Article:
Tiny but historically rich, Georgia is shaking off its Soviet past to stride into the spotlight. Leading the way is the capital city, Tbilisi, with its intriguing mix of traditional and modern ways of life. By Shaikh Ayaz
Our guide’s name was a bit of a tongue twister. Given the inadvertently creative ways we were mispronouncing it, he decided to make it easy for us. “Call me Chiku,” he said, volunteering his family nickname. This May, a fellow Indian journalist and I ended up in the Georgian capital as guests of the Tbilisi Art Fair, held in the eclectic Caucasian city billed as being at the “historical crossroads where East meets West.” Chiku was entrusted with the difficult, but, I suppose, exciting, task of showing two news-hounds around. To his credit, he managed to floor my hard-to-please colleague, an incurable globetrotter who had visited at least 70 countries and hoped to strike a century soon. We all had hit it off well when Chiku suddenly announced, “I am young, but I have five years of driving experience. So, you are safe.” Spend a few days in Georgia, and you will know there’s an amiable Chiku in every Georgian.
Embraced by Armenia, Azerbaijan, and Turkey on one side, and superpower Russia on the other, Georgia is the most tourist-friendly of all Caucasian countries. We were in the lap of what was once an exotic outpost on the ancient Silk Road, connecting Asia to Europe when far-flung travellers made pit stops only to return with memories of the storied Georgian hospitality and warmth. Modern-day Georgians have a way of welcoming visitors that suggests centuries of generosity and open culture. “The word ‘Tbilisi’ in Georgian means warm,” Chiku explained, from behind the wheels. “Tbilisi was founded because of the warm water of the sulphuric springs.”
Tbilisi is as old as Georgia, and has been its capital for nearly 1,500 years. Established by Vakhtang I of Iberia in the fifth century—locally known as ‘the guy with the wolf mask’ for his unusual fetish for wolfish get-ups—Tbilisi is a melting-pot of myriad styles and periods that has arrived at its current cultural address thanks to the scars of its rich and complex history. For much of its life as a civilisation, Georgia has fought off invaders and conquerors, from Romans, Mongols, and Persians in the Middle Ages to the Soviet Union, whose remnants are still found in the brutalist Soviet-era buildings that doubled up as “dwellings of the working class,” as Chiku put it.
“It’s one of the oldest nations in Europe. Yet, it feels extraordinarily modern and up-to-date with progress,” reiterated our host Vasili Tsereteli, who was born in Georgia and whose grandfather, the eminent artist Zurab Tsereteli’s monumental bronze sculptures titled History of Georgia—simply ‘the Stonehenge’ for many locals—adorn Keeni Hill with a 360° view of Tbilisi. “A mix of cultures, Georgia has its own ethnographic and archaeological history. It’s been home to philosophers, poets, and artists, be it Dumas or George Gurdijeff. But above all, we are a happy-go-lucky race. We love music, dancing, and wine, and we ensure others are on board, too. For us, guests are like godsend, I think, very much like India,” Tsereteli said cheerfully, even as he ensured someone was always available to humour us. Chiku, we later learnt, was handpicked by Tsereteli for what was supposed to be a few hours of sightseeing on our day off from work. Exactly when those few hours turned into a day-long affair, we never knew.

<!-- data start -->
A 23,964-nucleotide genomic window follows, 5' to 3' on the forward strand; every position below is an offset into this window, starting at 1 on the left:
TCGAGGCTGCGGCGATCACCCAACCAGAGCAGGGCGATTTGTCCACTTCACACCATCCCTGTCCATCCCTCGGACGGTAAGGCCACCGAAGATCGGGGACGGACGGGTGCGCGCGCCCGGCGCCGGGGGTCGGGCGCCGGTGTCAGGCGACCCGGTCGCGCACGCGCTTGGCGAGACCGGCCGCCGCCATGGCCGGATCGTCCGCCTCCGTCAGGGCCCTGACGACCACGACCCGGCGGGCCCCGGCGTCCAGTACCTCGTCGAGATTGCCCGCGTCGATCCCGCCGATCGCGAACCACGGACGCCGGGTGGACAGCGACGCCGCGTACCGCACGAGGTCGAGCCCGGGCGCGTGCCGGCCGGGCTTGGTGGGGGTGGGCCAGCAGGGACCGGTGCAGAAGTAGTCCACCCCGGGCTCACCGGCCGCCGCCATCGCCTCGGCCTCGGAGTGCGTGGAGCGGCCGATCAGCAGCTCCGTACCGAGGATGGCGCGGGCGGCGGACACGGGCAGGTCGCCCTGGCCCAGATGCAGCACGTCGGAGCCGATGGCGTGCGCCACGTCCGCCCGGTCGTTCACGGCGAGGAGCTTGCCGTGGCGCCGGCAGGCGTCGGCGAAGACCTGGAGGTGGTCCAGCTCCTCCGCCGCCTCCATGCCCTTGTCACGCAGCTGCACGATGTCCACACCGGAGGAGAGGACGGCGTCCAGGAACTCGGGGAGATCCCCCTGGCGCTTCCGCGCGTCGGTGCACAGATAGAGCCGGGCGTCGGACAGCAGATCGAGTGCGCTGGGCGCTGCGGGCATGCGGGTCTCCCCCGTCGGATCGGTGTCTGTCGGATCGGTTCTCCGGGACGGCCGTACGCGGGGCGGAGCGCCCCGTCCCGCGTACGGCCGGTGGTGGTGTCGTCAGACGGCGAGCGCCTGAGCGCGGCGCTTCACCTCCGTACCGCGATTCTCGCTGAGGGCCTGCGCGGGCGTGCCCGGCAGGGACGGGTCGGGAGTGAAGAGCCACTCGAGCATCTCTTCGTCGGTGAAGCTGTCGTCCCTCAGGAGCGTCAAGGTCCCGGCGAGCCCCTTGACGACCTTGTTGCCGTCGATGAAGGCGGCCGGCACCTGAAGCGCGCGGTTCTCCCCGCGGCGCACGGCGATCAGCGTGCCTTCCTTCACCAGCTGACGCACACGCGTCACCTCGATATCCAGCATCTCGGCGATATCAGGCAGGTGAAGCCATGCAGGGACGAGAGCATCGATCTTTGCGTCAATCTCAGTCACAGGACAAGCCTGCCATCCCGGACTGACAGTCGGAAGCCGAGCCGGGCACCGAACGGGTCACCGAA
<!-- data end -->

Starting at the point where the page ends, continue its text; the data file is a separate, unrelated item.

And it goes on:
Walking around old Tbilisi, visitors can easily lose themselves in the wonders it has to offer, as we did. Flanked by River Mtkvari, the old town has Jewish, Azeri, and Armenian quarters, reflecting the diverse nature of its history. In a nod to its rich past, the Armenian churches are among the most delightful discoveries that a history-buff can make. A site of heritage as well as worship, the Holy Mother of God Church of Bethlehem carries a strong romance of Tbilisi’s Armenian past. The knowledge that ancient explorers would have passed these very streets on their Silk Road journeys gave us goosebumps.
As we further explored the city, we could see Tbilisi undergoing a rapid gentrification. Yet, the remains of the yesteryears, like crumbling wooden balconies, quaint bathhouses,
gingerbread porches, Orthodox churches, Art Deco and Art Nouveau, show how proudly Tbilisi wears its past. “Mentally and culturally, I’d say Georgia is based on the Greek civilisation,” argued Kaha Gvelesiani, founder, Tbilisi Art Fair, adding, “As you know, there was a big Greek influence here, Roman and Armenian influence, Byzantine influence, and centuries of wars with the Muslim world, the Turks, Iranians, and Arabs. You feel everything is so mixed-up here, still more European than Asian.”
Georgia became a Christian society very early on. “The religion and its influence played a key role in our cultural life,” said Vasili Tsereteli. A litany of orthodox churches forming the historic core of Tbilisi serve as proof. Not surprisingly, our next destination was a UNESCO World Heritage Site. Mtskheta is a short drive upcountry. This holy city is the birthplace of Christianity in Georgia. For those in the mood for a slice of history and religion, Mtskheta can bring unexpected rewards. Perched on a hillside, the sixth-century Jvari Monastery was where, according to Georgian lore, the venerable Saint Nino converted King Mirian III of Iberia to Christianity. Evangelist Saint Nino came from Cappadocia in the fourth century and had, as per local accounts, worked miracle after miracle to spread the word of Jesus.